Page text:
Homeopathy Treatment for Acute Rheumatism or Acute Rheumatic Fever

A child ora young adult complains of acute pain and often swelling in several joints. As the inflammation subsides in these joints, other joints get affected. The patient has high temperature and there may be cardiac involvement- endocarditis. The condition is Acute Rheumatism or Acute Rheumatic Fever.

There is usually a history of tonsillitis due to haemolytica streptococcus infection, a week  or two previous to the present complaint. The attack of acute rheumatism comes on with fever and joint pains appear within twenty four hours. The usual accompaniments of fever are present. Joint pains are acutely painful on least movement; affected joints are warm and tender to touch, and are more likely to show effusion in adults. Cardiac involvement is the most important and least amenable to treatment, this is when permanent damage sets in. in children, mitral endocarditis sets in.

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Rheumatic fever symptoms vary. You can have few symptoms or several, and symptoms can change during the course of the disease. The onset of rheumatic fever usually occurs about two to four weeks after a strep throat infection.

Rheumatic fever signs and symptoms — which result from inflammation in the heart, joints, skin or central nervous system — can include:

  • Fever
  • Painful and tender joints — most often in the knees, ankles, elbows and wrists
  • Pain in one joint that migrates to another joint
  • Red, hot or swollen joints
  • Small, painless bumps beneath the skin
  • Chest pain
  • Heart murmur
  • Fatigue
  • Flat or slightly raised, painless rash with a ragged edge
  • Jerky, uncontrollable body movements (Sydenham chorea) — most often in the hands, feet and face
  • Outbursts of unusual behavior, such as crying or inappropriate laughing, that accompanies Sydenham chorea


Rheumatic fever can occur after a throat infection from a bacteria called group A streptococcus. Group A streptococcus infections of the throat cause strep throat or, less commonly, scarlet fever.

Group A streptococcus infections of the skin or other parts of the body rarely trigger rheumatic fever.

The link between strep infection and rheumatic fever isn't clear, but it appears that the bacteria trick the immune system.

The strep bacteria contain a protein similar to one found in certain tissues of the body. The body's immune system, which normally targets infection-causing bacteria, attacks its own tissue, particularly tissues of the heart, joints, skin and central nervous system. This immune system reaction results in swelling of the tissues (inflammation).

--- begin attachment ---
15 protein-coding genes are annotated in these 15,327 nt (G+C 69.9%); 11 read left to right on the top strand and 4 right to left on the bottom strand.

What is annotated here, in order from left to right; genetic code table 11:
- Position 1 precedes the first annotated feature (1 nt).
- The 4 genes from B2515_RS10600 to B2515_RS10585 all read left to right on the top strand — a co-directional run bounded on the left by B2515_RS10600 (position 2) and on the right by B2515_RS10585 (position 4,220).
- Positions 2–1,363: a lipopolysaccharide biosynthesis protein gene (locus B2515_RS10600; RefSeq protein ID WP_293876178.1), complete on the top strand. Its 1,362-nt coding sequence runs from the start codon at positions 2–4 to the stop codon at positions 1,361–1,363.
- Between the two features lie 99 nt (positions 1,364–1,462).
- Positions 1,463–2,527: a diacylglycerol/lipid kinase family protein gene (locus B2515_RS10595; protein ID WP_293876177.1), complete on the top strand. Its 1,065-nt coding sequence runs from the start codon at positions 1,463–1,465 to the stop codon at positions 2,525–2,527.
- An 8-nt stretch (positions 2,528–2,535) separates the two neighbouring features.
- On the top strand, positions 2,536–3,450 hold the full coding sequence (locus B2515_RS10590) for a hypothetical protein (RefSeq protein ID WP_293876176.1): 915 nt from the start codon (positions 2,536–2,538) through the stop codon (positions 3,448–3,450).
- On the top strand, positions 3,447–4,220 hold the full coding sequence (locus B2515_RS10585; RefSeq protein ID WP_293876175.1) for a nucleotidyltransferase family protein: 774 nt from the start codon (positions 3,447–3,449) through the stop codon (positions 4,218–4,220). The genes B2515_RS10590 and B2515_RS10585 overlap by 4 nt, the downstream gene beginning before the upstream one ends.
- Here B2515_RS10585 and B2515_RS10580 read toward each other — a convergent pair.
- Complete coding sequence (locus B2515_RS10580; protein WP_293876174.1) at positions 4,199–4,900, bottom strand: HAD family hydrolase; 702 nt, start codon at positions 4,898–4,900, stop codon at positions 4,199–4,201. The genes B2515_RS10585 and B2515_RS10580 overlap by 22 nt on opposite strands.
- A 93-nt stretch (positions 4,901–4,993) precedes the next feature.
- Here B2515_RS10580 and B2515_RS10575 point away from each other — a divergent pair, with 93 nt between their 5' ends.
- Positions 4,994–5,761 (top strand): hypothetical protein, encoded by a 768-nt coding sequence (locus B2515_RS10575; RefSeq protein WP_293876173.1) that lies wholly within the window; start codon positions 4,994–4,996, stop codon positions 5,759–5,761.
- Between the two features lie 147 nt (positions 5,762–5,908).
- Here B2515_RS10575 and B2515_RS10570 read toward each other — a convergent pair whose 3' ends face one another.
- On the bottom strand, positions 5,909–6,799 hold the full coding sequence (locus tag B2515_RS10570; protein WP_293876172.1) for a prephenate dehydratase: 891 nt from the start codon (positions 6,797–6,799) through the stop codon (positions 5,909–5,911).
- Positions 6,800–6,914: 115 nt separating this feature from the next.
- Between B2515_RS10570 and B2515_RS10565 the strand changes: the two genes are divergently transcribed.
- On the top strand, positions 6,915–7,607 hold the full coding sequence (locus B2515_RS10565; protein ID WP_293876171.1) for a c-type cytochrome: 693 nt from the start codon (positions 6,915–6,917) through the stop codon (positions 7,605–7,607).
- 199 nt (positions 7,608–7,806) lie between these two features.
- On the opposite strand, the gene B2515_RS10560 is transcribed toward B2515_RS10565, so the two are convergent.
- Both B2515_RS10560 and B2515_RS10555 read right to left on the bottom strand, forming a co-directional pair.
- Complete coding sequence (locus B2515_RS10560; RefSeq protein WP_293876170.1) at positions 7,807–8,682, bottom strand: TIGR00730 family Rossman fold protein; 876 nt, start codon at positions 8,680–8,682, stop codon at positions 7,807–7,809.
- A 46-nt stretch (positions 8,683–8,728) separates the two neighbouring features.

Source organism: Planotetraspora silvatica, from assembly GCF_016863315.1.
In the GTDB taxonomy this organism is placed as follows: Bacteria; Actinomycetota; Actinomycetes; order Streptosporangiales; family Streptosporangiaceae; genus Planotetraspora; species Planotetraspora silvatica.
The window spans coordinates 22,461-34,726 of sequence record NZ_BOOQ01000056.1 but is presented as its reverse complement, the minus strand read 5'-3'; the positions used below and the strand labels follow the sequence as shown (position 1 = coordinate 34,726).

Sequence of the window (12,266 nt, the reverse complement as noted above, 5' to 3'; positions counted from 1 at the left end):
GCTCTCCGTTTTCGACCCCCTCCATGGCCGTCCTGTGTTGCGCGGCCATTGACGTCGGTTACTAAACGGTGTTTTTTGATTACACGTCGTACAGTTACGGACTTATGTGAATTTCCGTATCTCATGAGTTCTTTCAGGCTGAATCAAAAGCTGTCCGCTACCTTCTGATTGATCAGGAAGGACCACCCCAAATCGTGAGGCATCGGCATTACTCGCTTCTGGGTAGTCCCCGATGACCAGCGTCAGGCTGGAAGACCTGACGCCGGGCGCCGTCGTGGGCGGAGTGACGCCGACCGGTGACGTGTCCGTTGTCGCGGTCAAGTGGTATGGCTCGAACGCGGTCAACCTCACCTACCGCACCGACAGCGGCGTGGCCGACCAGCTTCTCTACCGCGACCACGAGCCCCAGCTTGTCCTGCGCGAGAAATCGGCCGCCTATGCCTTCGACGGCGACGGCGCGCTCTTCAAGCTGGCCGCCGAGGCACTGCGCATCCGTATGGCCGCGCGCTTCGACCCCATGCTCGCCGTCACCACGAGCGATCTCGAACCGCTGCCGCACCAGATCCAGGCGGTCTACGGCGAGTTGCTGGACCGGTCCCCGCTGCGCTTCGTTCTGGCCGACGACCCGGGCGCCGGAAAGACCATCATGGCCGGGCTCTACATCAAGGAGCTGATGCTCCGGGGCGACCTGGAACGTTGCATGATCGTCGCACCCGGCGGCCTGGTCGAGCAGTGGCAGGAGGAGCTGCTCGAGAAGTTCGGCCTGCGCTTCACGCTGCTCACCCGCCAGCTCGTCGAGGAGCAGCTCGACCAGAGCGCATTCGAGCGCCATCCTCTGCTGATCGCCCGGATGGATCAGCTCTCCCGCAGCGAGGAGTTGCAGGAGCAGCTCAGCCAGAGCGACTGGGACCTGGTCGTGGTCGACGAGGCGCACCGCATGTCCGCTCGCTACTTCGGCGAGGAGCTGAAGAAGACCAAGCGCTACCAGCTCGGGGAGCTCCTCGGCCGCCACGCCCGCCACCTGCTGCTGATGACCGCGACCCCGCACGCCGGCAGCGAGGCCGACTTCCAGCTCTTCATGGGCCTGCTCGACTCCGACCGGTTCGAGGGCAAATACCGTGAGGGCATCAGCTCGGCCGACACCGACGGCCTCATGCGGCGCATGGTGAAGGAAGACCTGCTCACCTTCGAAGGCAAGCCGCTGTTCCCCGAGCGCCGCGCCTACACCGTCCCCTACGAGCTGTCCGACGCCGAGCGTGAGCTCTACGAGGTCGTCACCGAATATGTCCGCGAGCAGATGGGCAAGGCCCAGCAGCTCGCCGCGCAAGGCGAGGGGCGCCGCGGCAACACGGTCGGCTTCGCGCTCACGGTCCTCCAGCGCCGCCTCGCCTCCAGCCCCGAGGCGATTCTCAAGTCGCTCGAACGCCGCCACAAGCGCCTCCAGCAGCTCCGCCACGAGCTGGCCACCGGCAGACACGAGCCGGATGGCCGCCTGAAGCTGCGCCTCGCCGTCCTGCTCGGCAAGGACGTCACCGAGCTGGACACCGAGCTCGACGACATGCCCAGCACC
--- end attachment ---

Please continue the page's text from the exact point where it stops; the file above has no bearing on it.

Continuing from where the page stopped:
Factors that can increase the risk of rheumatic fever include:

  • Family history. Some people carry a gene or genes that might make them more likely to develop rheumatic fever.
  • Type of strep bacteria. Certain strains of strep bacteria are more likely to contribute to rheumatic fever than are other strains.
  • Environmental factors. A greater risk of rheumatic fever is associated with overcrowding, poor sanitation and other conditions that can easily result in the rapid transmission or multiple exposures to strep bacteria.


Inflammation caused by rheumatic fever can last a few weeks to several months. In some cases, the inflammation causes long-term complications.

Rheumatic fever can cause permanent damage to the heart (rheumatic heart disease). It usually occurs 10 to 20 years after the original illness, but severe cases of rheumatic fever can cause damage to the heart valves while your child still has symptoms. Problems are most common with the valve between the two left chambers of the heart (mitral valve), but the other valves can be affected.

The damage can result in:

  • Narrowing of the valve. This decreases blood flow.
  • Leak in the valve. A leaky valve causes blood to flow in the wrong direction.
  • Damage to heart muscle. The inflammation associated with rheumatic fever can weaken the heart muscle, affecting its ability to pump.

Damage to the mitral valve, other heart valves or other heart tissues can cause problems with the heart later in life. Resulting conditions can include:

  • An irregular and chaotic heartbeat (atrial fibrillation)
  • Heart failure


Aconitum napellus, belladonna, Bryonia alba, arsenicum album and rhus toxicodendron are those remedies which are normally indicated at the onset of fever. If prescribed in time, chances are that the condition can be aborted. After the acute phase of temperature is over, pains are experienced by the patient in the limbs and joints.

Colchicum Autumnale :  markedly affects, fibrous tissues, serous membrance and small joints, with stitching pain in the muscles, periosteum and joints. These shift rapidly and the swellings are very minimal. Pains are worse by mental exertion, emotions, slightest touch and vibrations. Heart disease with rheumatism; peri carditis appears when symptoms of limbs disappear. There is anxiety in the region of the heart and oppression, better by walking.

Kalmia Latifolia has a prominent action upon the heart. It is a heart circulation, nerve and rheumatic remedy. The pains are neuralgic, shooting downwards with tingling, numbness, trembling and paralytic weakness. Pains along the ulnar nerve go into the third or fourth finger. The joints are red, hot, swollen; tingling and numbness of the left arm indicating cardiac involvement. Neuralgia of the right side; wandering, rheumatic pains; pains shift rapidly; accompanied by tumultuous action of the heart and a slow pulse.

Ruta Graveolens has an affinity for fibrous tissues, flexor tendons, joints, cartilages and periosteum. Rheumatism- pains are sore, aching, in the periosteum. Cracking in joints; knees give away while ascending or descending stairs. Pain, as if deep in the bones. Acute rheumatism after over use or straining joints, ligaments or tendons.

RL-35 - Joint Pain, Muscle Pain and Nerve Pain